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The original founding settler families of San José – pobladores del Pueblo de San José de Guadalupe, 29 Nov 1777, listed here in alphabetical order: 

  • Amézquita, Salvador Manuel, farmworker, 16, mulato, of Sonora with his second wife María Barbara Graciana Hernando Arroyo, 13, mulata, of Sonora and his one-year-old son Joaquín Gabriel from his first wife María Rosalía Zamora who was buried 16 Mar 1777 at San Francisco Presidio Chapel Cemetery.
  • Archuleta, Ignacio, abt 25, farmworker, español, of Horcacistas, Sonora, with his wife of four months, Ygnacia Gertrudis Pacheco, 15, española, of Fronteras, Sonora.
  • Beltrán, Julián, settler, 30, mestizo, from Rosario, Sinaloa, with his wife Gertrudis Lugo, 22, española, from Villa Sinaloa with adopted daughters María Gertrudis Valencia, 9, and María Valencia, 1, orphaned daughters of Joseph Manuel Valencia and María de la Luz Muñoz.
  • Castro, Joaquín, farmworker, 46, español, from Villa Sinaloa with his wife Martina Botiller, 43 española, from Villa Sinaloa and their children: María de la Encarnación, 19; Joseph Maríano, 13; Joseph Joaquín, 7; Francisco María, 5; Carlos Antonio, 3; eleven-day-old baby María Ysabel; and Francisco María, 8, indio, farmhand.
  • Gonzáles, José Manuel, 58 farmworker, indio, of San Bartolomé, Chihuahua, with his wife María Michaela (Ruiz) Bojórquez, 30, india, and their five children: María Gregoria, 17; Juan José, 16; Ana María, 10; Ramón, 8; Francisco, 2. Their son Joseph Romualdo would be born two months later.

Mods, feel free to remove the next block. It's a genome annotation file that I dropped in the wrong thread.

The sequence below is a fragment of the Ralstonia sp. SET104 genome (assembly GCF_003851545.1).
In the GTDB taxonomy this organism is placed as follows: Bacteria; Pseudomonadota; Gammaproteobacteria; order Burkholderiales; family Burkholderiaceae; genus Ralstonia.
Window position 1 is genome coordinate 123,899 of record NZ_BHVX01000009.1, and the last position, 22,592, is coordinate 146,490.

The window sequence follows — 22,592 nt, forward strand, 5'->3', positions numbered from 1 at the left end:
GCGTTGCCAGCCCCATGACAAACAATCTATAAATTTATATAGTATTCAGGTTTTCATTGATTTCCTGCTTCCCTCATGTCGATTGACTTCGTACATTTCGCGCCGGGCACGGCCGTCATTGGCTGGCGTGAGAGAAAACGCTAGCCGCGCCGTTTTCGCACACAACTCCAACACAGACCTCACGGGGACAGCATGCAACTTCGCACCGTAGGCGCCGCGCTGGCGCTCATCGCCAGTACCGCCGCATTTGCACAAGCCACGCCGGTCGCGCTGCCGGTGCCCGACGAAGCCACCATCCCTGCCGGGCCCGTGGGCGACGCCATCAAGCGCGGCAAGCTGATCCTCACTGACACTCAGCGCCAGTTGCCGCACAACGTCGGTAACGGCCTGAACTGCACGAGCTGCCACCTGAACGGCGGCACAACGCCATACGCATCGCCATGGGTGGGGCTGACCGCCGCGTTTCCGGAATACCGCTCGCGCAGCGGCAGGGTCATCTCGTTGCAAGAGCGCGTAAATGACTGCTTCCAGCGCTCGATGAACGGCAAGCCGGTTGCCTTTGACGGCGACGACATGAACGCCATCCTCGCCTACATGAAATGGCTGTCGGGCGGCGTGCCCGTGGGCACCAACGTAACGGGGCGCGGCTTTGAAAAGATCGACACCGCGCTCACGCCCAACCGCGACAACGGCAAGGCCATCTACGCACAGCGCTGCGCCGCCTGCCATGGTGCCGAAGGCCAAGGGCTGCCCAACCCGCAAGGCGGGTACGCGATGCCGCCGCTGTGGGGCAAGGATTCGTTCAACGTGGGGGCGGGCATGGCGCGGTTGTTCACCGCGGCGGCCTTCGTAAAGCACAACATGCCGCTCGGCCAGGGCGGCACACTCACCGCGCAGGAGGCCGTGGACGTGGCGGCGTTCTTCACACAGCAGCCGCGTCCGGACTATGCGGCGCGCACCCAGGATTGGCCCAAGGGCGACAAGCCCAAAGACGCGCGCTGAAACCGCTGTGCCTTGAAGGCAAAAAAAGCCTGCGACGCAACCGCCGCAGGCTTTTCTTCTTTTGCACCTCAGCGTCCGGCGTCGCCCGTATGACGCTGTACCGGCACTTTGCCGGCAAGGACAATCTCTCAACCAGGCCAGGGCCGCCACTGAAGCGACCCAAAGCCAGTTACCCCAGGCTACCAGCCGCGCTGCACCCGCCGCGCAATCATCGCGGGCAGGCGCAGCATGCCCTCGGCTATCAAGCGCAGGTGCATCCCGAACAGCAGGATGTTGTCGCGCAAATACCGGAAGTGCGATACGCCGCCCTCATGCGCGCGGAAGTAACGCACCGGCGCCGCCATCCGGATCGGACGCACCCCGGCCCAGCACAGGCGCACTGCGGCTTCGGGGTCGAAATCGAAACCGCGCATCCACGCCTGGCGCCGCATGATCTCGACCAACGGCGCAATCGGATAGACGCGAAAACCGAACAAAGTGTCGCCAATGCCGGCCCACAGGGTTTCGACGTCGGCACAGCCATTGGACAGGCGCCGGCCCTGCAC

• Higuera, José Manuel, 36, español soldier of Sinaloa with his wife Antonia Redondo, 25, española and their children: Juan Joseph, 7; Juan Faustíno, 4; María Victoria, 2; and María Gertrudis, 1; Joseph, indio servant, 16.
  • Lugo, Serefino, 47, soldier, español of Sinaloa, illiterate, with his wife Gertrudis Pacheco, 36, española, of Sinaloa. They had no children with them.
  • Mesa, Valerio, 35, Corporal, español, of Opodepe, Sonora, with his wife María Leonor Borboa, 32, española, from Altar, Sonora, and their children: José Joaquín, 15; José Ignacio, 14; José Dolores, 11; María Manuela, 10; José Antonio, 9; and Juan, 7. Their son Nicolás María would be born six days later.
  • Peralta, Gabriel, 42, soldier, español, of Terrenate, Sonora, with his wife Francisca Xaviera Valenzuela, 32, española, also from Terrenate, Sonora, and their three children: Luis María, 18; Pedro Regalado, 14; and María Gertrudis, 11.
  • Ramírez de Arellano, Manuel, 35, weaver, español, from Puebla with his wife María Agueda López de Aro/Haro, 18, from Alamos and their one-yearold son Maríano Ramírez de Arellano.
  • Romero, Josef Antonio, 35, farmworker, pardo, from Guadalajara with María Petra Aceves, soltera, parda, from San Bartolomé, along with her son from a previous relationship, Antonio [Gonzáles].
  • Sinova, Joseph Francisco, 27, blacksmith, español, from Ciudad de Mexico with his wife María Gertrudis Bojórquez, 16, mestiza, of Villa de Sinaloa. They had no children yet.
  • Tapia, Felipe Santiago, 41, soldier, mulato, of Culiacan with his second wife, Juana María Cárdenas, 25, mestiza, their almost 3-year-old son, along with the eight children from Felipe’s first marriage: María Rosa, 15; María Antonia, 14; José Bartolomé, 13; Juan José, 11; José Cristóbal, 10; José Francisco, 9; María Manuela, 8; and María Isadora, 7.
  • Vásquez, Juan Tiburcio, farmworker, 22, mestizo, from Ahualulco, Jalisco, with his wife María Antonia Bojórquez, 18, española, from Horcasitas, Sonora, and their year-old daughter María Ygnacia Remigia Vásquez.
  • Villela, Juan Manuel, soldier, 35, coyote, from Real de Tecuache, soltero.